E-News January 2021
Message from our President
Hard to believe it is February already. January was a busy month with new classes beginning, continued planning for the upcoming year, and the fervent hope that the pandemic would show signs of slowing down. While new strains of the virus have been reported, I hear from more and more people that they have received the vaccine or are scheduled to do so very shortly. Here’s hoping that by spring we will all have been vaccinated and that we can begin to contemplate a return to some normalcy by fall.
Winterim classes are well underway with good turnout and attendance. There are still openings in some classes beginning later this month so check the Senior College website. I am personally looking forward to several more classes this session. I am enjoying immensely learning to write and love poetry again, plotting a great novel, really understanding climate change, after having gained a renewed appreciation for the work of Eliot Porter. It is amazing to me what I learn every time I show up for a Senior College course thanks to the hard working members of the Curriculum Committee. Deirdre Good and the group are busy now putting together exciting and inviting Spring courses. Needless to say they would welcome your input or even better your willingness to teach a course.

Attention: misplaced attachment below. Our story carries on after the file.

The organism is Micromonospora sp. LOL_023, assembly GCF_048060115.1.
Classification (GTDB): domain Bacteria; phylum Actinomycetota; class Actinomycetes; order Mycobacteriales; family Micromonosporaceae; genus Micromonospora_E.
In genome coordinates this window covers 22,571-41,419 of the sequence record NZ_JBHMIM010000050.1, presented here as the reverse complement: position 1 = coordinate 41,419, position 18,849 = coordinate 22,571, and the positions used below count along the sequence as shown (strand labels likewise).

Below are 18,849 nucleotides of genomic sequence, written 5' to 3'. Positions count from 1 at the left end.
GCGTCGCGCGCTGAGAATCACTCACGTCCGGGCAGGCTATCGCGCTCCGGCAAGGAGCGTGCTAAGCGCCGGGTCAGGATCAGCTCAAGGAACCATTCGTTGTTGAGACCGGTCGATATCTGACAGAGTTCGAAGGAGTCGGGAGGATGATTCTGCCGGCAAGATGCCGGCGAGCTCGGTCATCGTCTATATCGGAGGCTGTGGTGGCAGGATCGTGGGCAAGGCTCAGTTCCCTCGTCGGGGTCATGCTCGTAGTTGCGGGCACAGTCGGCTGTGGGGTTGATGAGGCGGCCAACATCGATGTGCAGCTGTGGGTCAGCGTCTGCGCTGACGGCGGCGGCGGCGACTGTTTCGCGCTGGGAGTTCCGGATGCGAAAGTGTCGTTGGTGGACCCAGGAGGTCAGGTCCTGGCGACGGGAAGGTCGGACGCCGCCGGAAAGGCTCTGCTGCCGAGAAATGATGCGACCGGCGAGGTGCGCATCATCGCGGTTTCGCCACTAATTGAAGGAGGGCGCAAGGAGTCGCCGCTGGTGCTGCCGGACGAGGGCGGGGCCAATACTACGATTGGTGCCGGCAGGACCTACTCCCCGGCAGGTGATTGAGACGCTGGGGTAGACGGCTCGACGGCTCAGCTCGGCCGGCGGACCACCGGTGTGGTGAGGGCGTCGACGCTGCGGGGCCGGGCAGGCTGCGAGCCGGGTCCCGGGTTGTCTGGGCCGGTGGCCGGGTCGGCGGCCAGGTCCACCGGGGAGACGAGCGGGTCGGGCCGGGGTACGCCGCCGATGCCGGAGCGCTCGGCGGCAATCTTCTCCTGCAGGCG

The Corona Chronicles are enjoyed by many and I urge all of you to consider sending us an article, poem, photograph, book, movie, or music review, original artwork, recipe, recommendations for virtual travel to museums, etc. to share with your fellow members. Back issues are posted online if you missed an issue or you just want to read that poem one more time. Send anything you wish to share to me (firstname.lastname@example.org) or Janet Williams (email@example.com).
Speaking of Janet Williams, don’t miss the Belfast Garden Club’s member spotlight this month featuring our Senior College Newsletter and Corona Chronicles editor herself. To read about Janet visit belfastgardenclub.org.